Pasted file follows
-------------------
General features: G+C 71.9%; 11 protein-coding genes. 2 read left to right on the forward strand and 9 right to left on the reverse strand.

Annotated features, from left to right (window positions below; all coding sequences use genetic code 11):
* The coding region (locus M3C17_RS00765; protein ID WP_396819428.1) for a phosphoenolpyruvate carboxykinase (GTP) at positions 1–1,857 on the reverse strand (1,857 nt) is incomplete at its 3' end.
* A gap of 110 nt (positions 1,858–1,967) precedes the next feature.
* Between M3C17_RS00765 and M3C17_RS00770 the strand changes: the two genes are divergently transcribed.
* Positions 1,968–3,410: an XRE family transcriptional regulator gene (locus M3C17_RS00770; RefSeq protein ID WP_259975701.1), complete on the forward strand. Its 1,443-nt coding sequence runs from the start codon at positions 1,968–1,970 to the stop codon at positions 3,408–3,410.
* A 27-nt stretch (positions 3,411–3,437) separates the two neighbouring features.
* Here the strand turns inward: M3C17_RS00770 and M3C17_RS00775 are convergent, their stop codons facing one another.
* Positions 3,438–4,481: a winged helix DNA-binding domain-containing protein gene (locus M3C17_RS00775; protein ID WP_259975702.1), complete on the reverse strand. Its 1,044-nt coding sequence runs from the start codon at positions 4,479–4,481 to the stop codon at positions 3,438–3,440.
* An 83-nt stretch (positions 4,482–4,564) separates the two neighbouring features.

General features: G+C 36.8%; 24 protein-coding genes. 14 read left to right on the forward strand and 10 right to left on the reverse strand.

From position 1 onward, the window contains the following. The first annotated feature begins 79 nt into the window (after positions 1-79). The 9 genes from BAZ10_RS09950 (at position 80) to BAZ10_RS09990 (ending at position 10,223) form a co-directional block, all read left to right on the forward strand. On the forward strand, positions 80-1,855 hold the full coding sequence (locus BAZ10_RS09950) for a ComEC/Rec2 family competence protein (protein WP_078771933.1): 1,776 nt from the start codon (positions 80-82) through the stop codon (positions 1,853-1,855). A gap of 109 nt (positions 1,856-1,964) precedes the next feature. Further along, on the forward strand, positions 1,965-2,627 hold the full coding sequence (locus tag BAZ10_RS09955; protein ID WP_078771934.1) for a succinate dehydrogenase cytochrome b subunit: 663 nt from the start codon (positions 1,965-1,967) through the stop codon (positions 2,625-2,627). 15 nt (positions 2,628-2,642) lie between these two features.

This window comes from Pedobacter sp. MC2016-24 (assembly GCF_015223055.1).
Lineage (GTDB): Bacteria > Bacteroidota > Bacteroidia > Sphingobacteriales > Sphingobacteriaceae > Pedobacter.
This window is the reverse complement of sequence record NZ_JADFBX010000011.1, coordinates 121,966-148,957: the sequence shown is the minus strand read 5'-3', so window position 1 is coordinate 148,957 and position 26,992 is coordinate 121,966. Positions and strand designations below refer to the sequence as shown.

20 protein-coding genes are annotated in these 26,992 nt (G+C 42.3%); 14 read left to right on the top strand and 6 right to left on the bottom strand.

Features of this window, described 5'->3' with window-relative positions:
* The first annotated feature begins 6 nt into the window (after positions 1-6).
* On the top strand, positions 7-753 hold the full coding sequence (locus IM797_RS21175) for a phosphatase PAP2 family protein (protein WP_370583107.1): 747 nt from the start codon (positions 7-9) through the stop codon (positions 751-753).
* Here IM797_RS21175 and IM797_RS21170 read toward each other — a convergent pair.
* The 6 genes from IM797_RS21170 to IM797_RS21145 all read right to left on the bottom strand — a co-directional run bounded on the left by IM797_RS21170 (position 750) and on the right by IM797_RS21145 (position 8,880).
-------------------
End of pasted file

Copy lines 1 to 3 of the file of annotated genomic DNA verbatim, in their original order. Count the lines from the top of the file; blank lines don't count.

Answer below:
General features: G+C 71.9%; 11 protein-coding genes. 2 read left to right on the forward strand and 9 right to left on the reverse strand.

Annotated features, from left to right (window positions below; all coding sequences use genetic code 11):
* The coding region (locus M3C17_RS00765; protein ID WP_396819428.1) for a phosphoenolpyruvate carboxykinase (GTP) at positions 1–1,857 on the reverse strand (1,857 nt) is incomplete at its 3' end.